12 Songs, 1 Hour 8 Minutes

EDITORS’ NOTES

The pianoless sax-trio format (sax, bass, drums) has yielded superb albums throughout jazz history, including such gems as Sonny Rollins’ Way Out West, Joe Henderson’s State of the Tenor, and Branford Marsalis’ Trio Jeepy. Here, Joshua Redman uses the trio format to his advantage, coming up with a consistently entertaining, creatively arranged, and wonderfully played slate of songs. The Rollins sway is readily apparent: Two tracks here, “I’m an Old Cowhand” and “Wagon Wheels,” appeared on Rollins’ aforementioned 1957 masterpiece (albeit with different arrangements), but Rollins’ influence is even more perceptible in Redman’s quick wit, his respect for the melodies, and his underlying tenderness. (In addition, the swinging opener, “Surrey with the Fringe on Top,” which Redman handles with great flair and taste, is also a longtime staple of the Rollins repertoire.) Redman switches to soprano on his Eastern-flavored original “Zarafah” and craftily trades lines with fellow tenor Joe Lovano on Wayne Shorter’s “Indian Song.” Redman’s father Dewey, who passed away following this recording, joins in on John Coltrane’s “India,” and he has the trio spotlight to himself on the closing track, his own “GJ.” Thanks to vibrant interaction with his sidemen and his own effervescent improvisations, the younger Redman offers one of his most rewarding sets.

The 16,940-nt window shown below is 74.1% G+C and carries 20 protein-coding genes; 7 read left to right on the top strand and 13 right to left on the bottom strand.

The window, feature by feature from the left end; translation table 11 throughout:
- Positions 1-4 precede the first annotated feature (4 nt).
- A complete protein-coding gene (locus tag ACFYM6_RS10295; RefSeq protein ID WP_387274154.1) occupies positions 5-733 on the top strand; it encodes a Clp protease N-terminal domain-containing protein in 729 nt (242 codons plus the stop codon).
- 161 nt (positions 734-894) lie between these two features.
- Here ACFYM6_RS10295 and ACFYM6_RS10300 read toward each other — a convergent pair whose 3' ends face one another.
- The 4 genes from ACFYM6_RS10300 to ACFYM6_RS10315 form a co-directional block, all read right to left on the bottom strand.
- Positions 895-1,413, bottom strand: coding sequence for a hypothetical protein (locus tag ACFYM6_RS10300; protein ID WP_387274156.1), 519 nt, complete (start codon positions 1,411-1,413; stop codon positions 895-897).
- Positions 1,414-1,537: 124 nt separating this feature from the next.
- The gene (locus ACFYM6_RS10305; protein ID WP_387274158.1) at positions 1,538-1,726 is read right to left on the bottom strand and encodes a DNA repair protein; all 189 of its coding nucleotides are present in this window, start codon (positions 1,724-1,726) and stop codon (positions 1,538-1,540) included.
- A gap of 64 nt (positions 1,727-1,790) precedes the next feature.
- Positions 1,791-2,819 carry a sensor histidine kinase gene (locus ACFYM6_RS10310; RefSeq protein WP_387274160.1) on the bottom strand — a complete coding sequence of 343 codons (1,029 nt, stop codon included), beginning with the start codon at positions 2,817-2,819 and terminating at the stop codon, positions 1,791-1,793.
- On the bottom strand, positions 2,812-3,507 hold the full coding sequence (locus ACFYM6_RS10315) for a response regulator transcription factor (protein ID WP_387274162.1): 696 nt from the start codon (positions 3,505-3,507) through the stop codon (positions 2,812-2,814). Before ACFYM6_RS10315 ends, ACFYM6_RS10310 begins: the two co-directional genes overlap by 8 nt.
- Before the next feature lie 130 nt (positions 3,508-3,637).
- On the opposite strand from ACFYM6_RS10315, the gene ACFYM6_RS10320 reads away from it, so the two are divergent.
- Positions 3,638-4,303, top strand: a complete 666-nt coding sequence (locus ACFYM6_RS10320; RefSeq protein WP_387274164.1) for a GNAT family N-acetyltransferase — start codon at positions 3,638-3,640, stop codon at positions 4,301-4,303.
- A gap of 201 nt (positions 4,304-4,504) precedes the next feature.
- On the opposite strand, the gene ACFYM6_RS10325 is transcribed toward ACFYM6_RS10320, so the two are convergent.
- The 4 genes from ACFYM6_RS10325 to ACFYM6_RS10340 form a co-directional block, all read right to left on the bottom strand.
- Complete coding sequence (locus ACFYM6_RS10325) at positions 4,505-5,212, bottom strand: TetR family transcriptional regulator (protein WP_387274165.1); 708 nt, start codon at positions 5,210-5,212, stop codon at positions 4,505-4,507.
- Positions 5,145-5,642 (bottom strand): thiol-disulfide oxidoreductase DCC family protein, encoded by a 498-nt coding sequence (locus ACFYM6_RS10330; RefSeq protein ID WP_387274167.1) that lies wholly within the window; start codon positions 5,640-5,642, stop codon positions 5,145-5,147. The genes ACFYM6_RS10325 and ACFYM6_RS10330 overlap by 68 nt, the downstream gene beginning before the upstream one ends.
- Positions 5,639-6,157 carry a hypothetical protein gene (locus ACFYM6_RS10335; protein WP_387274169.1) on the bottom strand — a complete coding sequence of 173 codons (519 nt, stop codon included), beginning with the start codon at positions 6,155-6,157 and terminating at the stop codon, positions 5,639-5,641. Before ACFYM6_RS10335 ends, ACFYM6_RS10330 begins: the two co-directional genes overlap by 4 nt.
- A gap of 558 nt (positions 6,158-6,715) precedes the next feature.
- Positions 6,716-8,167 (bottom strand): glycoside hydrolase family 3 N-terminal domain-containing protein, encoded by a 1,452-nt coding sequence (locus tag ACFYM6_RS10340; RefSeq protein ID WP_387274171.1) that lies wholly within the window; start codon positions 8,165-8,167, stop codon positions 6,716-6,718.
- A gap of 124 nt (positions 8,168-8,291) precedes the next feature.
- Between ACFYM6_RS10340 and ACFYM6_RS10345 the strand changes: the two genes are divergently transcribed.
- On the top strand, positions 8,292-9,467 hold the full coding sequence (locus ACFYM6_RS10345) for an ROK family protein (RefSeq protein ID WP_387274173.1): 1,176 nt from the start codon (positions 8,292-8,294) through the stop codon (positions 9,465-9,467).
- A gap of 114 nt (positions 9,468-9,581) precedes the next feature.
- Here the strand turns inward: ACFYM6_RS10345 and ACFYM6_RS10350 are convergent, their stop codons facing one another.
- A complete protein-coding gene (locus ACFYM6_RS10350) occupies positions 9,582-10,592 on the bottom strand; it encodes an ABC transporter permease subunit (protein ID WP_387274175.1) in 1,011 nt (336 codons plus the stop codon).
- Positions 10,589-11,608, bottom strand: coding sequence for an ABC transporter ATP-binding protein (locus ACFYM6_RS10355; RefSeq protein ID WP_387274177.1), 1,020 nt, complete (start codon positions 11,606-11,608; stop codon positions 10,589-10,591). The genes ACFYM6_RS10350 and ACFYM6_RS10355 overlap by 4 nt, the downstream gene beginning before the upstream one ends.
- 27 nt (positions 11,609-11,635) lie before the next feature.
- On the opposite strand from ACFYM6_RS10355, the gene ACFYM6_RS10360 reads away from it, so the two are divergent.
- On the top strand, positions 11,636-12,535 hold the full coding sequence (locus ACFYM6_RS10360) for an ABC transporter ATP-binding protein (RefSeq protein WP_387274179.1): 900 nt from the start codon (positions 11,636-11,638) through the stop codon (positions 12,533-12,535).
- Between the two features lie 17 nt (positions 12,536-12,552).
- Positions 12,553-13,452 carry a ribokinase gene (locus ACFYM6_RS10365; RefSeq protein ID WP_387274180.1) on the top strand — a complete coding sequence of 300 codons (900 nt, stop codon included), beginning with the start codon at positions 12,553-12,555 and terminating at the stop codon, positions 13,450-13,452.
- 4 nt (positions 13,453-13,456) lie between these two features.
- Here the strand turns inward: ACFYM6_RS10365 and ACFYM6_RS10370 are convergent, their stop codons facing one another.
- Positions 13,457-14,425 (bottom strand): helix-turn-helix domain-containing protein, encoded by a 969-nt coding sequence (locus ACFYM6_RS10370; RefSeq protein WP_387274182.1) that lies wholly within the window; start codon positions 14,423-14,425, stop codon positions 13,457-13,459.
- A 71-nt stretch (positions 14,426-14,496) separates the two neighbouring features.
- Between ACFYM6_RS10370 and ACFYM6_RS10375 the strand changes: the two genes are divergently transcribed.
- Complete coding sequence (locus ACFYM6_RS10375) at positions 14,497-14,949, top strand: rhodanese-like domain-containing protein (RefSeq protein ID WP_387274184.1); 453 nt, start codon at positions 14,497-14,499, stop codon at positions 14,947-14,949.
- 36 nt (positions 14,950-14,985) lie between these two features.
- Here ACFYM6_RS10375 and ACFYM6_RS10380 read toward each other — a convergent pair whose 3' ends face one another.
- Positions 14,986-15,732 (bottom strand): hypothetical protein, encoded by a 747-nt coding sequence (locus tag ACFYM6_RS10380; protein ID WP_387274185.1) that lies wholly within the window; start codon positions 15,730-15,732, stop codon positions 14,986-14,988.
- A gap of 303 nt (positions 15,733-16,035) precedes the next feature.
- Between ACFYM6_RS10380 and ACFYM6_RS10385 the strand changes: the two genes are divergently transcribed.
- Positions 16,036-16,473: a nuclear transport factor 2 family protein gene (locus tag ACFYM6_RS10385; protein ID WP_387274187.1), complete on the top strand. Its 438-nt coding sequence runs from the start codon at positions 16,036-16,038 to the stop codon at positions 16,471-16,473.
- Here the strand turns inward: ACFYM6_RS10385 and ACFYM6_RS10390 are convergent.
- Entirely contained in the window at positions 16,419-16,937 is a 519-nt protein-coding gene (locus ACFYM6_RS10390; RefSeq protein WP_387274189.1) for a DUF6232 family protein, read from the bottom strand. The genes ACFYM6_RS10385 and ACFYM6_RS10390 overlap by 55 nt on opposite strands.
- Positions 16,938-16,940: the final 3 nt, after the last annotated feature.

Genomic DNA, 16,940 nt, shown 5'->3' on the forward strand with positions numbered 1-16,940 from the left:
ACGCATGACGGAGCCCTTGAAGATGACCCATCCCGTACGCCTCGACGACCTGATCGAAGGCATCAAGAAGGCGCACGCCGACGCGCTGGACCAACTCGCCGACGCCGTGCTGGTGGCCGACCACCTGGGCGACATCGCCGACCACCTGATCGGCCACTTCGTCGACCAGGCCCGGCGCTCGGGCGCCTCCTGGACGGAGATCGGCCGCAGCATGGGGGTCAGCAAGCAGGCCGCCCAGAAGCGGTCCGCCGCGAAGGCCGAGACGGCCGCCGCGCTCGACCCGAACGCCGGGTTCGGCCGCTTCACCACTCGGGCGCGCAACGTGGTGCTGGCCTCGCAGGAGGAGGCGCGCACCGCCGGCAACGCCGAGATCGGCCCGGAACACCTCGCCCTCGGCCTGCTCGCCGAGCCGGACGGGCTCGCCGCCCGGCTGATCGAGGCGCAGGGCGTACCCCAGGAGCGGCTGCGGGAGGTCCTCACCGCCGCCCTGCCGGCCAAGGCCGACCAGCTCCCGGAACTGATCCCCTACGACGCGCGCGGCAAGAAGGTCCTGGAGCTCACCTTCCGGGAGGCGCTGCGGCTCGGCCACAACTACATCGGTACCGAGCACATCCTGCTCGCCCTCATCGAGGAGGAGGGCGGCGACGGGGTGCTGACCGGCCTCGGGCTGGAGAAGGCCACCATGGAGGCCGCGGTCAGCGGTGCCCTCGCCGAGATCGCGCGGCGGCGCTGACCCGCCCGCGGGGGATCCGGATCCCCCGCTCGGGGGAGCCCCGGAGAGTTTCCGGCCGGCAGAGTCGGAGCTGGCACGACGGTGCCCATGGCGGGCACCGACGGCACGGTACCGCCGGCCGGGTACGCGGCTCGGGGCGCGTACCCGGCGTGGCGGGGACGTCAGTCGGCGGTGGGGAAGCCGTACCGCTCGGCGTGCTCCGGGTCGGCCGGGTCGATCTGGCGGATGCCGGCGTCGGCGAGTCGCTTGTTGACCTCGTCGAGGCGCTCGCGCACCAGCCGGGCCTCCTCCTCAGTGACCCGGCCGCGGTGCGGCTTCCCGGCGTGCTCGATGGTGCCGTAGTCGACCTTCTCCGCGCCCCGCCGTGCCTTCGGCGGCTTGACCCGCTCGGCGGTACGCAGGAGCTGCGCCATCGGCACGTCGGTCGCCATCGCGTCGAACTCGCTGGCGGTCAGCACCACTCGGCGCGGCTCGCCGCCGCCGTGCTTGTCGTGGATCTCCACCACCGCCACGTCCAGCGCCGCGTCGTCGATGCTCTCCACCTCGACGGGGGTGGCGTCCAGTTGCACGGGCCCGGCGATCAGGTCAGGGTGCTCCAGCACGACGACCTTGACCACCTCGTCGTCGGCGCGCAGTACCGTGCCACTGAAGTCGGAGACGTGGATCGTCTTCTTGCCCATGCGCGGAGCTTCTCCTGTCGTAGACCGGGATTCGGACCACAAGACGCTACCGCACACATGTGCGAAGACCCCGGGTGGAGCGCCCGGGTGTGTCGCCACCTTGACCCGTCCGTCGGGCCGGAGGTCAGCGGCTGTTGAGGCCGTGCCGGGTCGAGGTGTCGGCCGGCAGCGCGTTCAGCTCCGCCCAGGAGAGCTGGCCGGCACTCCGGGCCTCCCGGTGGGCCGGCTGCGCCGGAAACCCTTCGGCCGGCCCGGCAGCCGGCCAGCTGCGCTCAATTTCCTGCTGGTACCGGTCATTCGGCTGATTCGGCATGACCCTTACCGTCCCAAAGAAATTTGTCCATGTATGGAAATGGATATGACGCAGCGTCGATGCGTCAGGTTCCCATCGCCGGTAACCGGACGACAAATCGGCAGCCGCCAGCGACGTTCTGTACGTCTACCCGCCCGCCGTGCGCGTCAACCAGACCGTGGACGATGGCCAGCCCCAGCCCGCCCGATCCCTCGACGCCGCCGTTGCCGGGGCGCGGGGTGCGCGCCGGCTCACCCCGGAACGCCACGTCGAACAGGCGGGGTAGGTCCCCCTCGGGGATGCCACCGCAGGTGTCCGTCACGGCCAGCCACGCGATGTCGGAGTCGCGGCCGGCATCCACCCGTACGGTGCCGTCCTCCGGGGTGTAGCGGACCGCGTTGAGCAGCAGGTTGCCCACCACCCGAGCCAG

EDITORS’ NOTES

The pianoless sax-trio format (sax, bass, drums) has yielded superb albums throughout jazz history, including such gems as Sonny Rollins’ Way Out West, Joe Henderson’s State of the Tenor, and Branford Marsalis’ Trio Jeepy. Here, Joshua Redman uses the trio format to his advantage, coming up with a consistently entertaining, creatively arranged, and wonderfully played slate of songs. The Rollins sway is readily apparent: Two tracks here, “I’m an Old Cowhand” and “Wagon Wheels,” appeared on Rollins’ aforementioned 1957 masterpiece (albeit with different arrangements), but Rollins’ influence is even more perceptible in Redman’s quick wit, his respect for the melodies, and his underlying tenderness. (In addition, the swinging opener, “Surrey with the Fringe on Top,” which Redman handles with great flair and taste, is also a longtime staple of the Rollins repertoire.) Redman switches to soprano on his Eastern-flavored original “Zarafah” and craftily trades lines with fellow tenor Joe Lovano on Wayne Shorter’s “Indian Song.” Redman’s father Dewey, who passed away following this recording, joins in on John Coltrane’s “India,” and he has the trio spotlight to himself on the closing track, his own “GJ.” Thanks to vibrant interaction with his sidemen and his own effervescent improvisations, the younger Redman offers one of his most rewarding sets.

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